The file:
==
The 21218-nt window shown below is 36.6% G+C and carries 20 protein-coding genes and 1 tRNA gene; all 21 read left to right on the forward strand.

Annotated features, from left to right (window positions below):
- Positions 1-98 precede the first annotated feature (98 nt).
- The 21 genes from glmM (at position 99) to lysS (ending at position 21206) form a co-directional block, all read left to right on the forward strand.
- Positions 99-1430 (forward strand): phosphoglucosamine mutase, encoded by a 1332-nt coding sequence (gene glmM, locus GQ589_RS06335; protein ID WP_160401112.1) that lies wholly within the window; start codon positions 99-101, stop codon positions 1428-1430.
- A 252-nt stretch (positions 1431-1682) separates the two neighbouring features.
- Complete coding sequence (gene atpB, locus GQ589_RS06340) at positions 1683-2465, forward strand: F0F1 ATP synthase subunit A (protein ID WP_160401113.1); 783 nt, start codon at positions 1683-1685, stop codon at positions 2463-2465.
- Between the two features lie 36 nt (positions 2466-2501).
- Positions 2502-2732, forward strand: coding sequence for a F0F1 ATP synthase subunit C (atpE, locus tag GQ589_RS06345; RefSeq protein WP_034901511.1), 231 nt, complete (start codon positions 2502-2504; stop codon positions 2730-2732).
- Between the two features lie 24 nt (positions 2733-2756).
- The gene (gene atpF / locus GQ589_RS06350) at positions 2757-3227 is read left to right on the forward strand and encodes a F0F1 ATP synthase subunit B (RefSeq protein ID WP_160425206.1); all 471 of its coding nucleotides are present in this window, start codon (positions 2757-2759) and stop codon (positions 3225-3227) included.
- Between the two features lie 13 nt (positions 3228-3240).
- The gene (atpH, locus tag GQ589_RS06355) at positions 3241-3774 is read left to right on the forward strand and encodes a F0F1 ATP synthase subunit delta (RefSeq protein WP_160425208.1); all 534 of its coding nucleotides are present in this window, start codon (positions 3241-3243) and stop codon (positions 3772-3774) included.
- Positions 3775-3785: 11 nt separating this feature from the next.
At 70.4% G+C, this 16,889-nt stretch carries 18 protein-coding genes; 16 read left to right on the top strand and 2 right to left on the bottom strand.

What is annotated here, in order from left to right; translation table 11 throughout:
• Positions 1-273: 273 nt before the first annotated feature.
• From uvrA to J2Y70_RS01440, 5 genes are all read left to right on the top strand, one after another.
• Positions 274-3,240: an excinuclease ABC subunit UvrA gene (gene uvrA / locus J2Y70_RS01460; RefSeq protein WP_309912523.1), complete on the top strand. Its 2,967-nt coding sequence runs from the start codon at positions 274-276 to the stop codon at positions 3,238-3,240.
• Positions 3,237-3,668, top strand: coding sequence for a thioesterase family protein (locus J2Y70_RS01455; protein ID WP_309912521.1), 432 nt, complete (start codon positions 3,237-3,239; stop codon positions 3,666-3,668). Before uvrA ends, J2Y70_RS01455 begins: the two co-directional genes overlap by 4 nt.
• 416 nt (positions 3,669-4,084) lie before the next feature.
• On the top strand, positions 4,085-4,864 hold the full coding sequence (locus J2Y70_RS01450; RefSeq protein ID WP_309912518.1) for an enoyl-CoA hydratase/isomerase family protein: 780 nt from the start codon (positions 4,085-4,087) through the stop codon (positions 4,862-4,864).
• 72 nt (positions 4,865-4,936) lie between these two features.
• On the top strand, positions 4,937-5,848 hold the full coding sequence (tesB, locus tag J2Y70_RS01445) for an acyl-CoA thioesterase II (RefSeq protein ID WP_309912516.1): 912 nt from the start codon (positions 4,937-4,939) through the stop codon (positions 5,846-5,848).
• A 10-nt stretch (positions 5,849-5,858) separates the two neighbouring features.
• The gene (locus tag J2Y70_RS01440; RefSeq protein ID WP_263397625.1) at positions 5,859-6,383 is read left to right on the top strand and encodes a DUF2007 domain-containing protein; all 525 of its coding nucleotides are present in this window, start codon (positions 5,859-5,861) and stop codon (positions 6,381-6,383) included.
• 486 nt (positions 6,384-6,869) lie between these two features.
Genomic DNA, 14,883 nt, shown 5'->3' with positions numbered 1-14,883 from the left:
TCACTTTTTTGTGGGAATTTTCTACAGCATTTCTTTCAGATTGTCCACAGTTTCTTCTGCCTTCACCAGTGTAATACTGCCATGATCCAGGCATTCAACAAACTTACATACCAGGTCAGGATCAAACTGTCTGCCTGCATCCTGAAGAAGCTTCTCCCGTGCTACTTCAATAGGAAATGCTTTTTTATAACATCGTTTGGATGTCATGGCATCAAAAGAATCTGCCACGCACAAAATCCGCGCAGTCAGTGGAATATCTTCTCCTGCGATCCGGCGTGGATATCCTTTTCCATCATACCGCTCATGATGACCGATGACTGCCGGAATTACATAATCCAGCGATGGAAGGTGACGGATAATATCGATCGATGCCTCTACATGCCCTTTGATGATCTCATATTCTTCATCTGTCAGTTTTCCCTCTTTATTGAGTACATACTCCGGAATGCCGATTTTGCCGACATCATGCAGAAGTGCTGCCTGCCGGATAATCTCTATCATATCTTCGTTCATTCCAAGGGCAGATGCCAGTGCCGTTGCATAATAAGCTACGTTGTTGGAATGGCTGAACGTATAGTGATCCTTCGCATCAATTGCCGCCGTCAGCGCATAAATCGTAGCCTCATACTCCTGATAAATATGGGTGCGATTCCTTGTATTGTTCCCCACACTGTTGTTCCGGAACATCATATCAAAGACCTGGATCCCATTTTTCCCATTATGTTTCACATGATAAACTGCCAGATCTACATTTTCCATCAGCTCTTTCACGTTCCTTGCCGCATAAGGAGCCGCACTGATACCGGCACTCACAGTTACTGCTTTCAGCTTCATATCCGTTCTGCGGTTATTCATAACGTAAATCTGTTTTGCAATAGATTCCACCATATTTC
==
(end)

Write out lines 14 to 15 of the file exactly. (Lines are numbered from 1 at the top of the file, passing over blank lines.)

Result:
- Positions 3775-3785: 11 nt separating this feature from the next.
At 70.4% G+C, this 16,889-nt stretch carries 18 protein-coding genes; 16 read left to right on the top strand and 2 right to left on the bottom strand.